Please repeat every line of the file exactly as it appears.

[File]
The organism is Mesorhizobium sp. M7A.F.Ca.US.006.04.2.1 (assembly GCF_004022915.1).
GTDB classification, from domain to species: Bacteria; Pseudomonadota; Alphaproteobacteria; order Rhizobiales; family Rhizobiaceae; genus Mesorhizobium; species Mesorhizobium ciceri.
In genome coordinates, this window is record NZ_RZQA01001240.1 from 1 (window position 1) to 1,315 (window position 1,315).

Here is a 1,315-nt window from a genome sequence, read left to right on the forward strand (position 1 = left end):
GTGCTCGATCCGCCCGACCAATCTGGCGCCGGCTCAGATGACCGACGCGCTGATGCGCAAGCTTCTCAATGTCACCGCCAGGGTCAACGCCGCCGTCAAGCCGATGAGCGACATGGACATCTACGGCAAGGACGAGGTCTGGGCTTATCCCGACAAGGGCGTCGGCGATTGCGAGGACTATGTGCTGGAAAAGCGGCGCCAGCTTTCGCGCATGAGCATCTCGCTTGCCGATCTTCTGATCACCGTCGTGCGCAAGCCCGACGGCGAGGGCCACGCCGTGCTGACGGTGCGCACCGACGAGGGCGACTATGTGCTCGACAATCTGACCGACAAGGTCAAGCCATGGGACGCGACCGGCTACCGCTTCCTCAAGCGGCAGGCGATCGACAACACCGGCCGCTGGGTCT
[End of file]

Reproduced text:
The organism is Mesorhizobium sp. M7A.F.Ca.US.006.04.2.1 (assembly GCF_004022915.1).
GTDB classification, from domain to species: Bacteria; Pseudomonadota; Alphaproteobacteria; order Rhizobiales; family Rhizobiaceae; genus Mesorhizobium; species Mesorhizobium ciceri.
In genome coordinates, this window is record NZ_RZQA01001240.1 from 1 (window position 1) to 1,315 (window position 1,315).

Here is a 1,315-nt window from a genome sequence, read left to right on the forward strand (position 1 = left end):
GTGCTCGATCCGCCCGACCAATCTGGCGCCGGCTCAGATGACCGACGCGCTGATGCGCAAGCTTCTCAATGTCACCGCCAGGGTCAACGCCGCCGTCAAGCCGATGAGCGACATGGACATCTACGGCAAGGACGAGGTCTGGGCTTATCCCGACAAGGGCGTCGGCGATTGCGAGGACTATGTGCTGGAAAAGCGGCGCCAGCTTTCGCGCATGAGCATCTCGCTTGCCGATCTTCTGATCACCGTCGTGCGCAAGCCCGACGGCGAGGGCCACGCCGTGCTGACGGTGCGCACCGACGAGGGCGACTATGTGCTCGACAATCTGACCGACAAGGTCAAGCCATGGGACGCGACCGGCTACCGCTTCCTCAAGCGGCAGGCGATCGACAACACCGGCCGCTGGGTCT